Did you get an eye-roll with a “whatever,” today? Then you might be the parent of a tween or teen. And you might have realized by this point in your child’s life, that there is no perfect formula for parenting. However, Raising Big Kids with Supernatural Love comes pretty close to being a near-perfect parenting manual. Cleverly disguised as a book for parents to glean skills in child-rearing, it actually teaches us to be better adults.

Raising Big Kids with Supernatural Love is packed with tools, examples and suggestions for a way to role-play the various hats we wear as parents. The authors, Lori Wildenberg and Becky Danielson bring their collective experience with their own families, as well as examples gleaned through conducting parenting classes. Wildenberg and Danielson are co-founders of 1 Corinthians 13 Parenting, and authors of three parenting books. They are licensed parent-family educators, certified teachers, and moms of six between them. Their writing style is straight forward, as they advocate parents can engage with the teen’s world in a healthy and growing relationship.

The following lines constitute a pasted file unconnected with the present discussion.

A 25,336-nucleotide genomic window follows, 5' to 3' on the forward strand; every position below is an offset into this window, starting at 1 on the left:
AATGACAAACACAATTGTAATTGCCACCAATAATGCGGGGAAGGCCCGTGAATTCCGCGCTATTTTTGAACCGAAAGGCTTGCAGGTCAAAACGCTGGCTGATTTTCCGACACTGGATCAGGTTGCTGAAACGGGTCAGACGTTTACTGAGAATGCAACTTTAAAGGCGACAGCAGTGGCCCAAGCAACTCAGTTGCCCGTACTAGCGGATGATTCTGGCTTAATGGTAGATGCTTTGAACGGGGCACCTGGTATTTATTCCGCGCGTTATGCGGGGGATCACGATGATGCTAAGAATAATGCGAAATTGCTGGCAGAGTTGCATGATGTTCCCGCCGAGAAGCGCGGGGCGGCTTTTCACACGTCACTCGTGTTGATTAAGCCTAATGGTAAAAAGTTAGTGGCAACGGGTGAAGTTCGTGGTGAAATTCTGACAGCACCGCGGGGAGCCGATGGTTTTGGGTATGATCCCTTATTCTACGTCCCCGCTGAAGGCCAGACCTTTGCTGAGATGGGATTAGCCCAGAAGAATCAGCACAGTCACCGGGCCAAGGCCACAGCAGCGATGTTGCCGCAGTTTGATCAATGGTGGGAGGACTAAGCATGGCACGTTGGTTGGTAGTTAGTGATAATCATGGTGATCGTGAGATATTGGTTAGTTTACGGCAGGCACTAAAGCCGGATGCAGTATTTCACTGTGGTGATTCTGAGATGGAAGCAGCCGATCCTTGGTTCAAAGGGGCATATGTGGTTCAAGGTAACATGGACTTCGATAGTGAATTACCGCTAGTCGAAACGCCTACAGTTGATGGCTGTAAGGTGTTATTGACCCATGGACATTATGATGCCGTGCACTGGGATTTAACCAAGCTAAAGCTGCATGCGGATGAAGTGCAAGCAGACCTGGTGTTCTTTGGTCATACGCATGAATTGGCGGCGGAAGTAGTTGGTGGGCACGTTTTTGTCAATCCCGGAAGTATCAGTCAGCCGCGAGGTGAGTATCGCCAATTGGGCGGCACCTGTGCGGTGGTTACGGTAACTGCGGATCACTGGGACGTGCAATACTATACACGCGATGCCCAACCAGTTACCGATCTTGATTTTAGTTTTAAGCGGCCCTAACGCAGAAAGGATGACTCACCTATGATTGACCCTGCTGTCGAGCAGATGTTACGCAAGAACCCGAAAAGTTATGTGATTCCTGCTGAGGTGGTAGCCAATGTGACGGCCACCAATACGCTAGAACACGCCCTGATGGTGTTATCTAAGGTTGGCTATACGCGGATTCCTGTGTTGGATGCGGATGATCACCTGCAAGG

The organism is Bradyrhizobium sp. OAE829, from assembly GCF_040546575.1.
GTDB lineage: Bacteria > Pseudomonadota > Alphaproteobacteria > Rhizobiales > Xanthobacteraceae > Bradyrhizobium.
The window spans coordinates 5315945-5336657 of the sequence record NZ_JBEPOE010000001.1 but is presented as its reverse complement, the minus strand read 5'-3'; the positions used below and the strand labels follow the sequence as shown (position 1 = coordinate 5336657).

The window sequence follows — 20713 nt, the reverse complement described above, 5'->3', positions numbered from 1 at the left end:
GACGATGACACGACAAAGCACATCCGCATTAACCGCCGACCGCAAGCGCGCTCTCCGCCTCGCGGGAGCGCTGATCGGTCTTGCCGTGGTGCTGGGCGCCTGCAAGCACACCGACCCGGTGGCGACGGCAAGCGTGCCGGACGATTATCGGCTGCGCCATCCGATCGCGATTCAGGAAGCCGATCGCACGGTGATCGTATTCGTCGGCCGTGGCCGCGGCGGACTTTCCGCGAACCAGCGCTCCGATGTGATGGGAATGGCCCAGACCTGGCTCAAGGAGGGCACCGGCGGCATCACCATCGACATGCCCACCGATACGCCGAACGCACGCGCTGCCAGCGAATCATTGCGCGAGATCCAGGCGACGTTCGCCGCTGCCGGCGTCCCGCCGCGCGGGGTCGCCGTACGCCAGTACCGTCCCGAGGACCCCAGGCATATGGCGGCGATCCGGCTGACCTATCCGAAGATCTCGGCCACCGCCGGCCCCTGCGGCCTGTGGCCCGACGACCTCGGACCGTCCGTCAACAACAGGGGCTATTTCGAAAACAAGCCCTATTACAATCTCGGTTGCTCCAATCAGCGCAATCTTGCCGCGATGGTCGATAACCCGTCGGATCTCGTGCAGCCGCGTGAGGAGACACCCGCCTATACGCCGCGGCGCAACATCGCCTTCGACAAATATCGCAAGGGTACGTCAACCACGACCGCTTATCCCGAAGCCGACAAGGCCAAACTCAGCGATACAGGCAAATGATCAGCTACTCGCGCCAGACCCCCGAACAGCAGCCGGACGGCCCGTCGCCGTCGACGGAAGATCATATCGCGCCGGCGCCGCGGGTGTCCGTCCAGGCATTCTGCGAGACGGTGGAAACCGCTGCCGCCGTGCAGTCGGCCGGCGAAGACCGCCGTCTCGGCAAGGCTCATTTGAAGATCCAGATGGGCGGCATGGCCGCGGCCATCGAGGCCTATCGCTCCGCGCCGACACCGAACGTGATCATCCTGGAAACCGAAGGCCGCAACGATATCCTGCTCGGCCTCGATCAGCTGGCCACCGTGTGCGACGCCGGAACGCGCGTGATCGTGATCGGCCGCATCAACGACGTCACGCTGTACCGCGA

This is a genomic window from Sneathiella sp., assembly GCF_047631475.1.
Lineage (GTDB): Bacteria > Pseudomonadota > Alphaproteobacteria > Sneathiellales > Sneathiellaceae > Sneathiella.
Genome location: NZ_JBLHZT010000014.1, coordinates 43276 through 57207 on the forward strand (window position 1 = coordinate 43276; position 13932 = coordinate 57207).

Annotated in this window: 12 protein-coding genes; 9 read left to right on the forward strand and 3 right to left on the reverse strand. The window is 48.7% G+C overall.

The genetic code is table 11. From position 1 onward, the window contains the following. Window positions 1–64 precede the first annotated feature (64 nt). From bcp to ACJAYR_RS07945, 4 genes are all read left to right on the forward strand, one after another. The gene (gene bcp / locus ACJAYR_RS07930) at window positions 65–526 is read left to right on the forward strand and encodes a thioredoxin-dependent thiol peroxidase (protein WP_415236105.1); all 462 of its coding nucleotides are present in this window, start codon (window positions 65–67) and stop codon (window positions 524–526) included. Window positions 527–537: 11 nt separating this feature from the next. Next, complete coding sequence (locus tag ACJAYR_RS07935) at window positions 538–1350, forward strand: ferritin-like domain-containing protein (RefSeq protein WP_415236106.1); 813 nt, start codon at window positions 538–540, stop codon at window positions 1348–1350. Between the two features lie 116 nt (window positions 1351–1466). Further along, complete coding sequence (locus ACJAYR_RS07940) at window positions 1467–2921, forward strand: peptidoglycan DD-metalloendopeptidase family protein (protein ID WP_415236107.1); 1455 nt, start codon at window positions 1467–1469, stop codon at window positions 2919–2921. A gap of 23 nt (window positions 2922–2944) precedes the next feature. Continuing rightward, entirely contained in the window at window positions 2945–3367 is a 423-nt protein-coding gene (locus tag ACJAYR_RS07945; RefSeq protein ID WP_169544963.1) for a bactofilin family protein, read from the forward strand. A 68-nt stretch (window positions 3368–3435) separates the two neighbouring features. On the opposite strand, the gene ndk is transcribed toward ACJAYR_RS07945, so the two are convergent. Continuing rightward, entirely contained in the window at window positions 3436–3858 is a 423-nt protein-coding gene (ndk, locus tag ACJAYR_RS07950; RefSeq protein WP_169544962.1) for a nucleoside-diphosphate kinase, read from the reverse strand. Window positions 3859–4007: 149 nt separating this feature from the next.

In a time when we’re worried about being politically correct, the authors hold a high standard for child-rearing. They tackle tough issues like cyber bullying, peer pressure and sexual activity, and lay out a guide to providing a safe and secure home in a shifting culture. Their reliance on Scripture and prayer is refreshing, as they provide practical tips for conversations with teens and a desire to reach their hearts. I love the emphasis on character development and the encouragement to persevere, when you’d rather throw in the towel.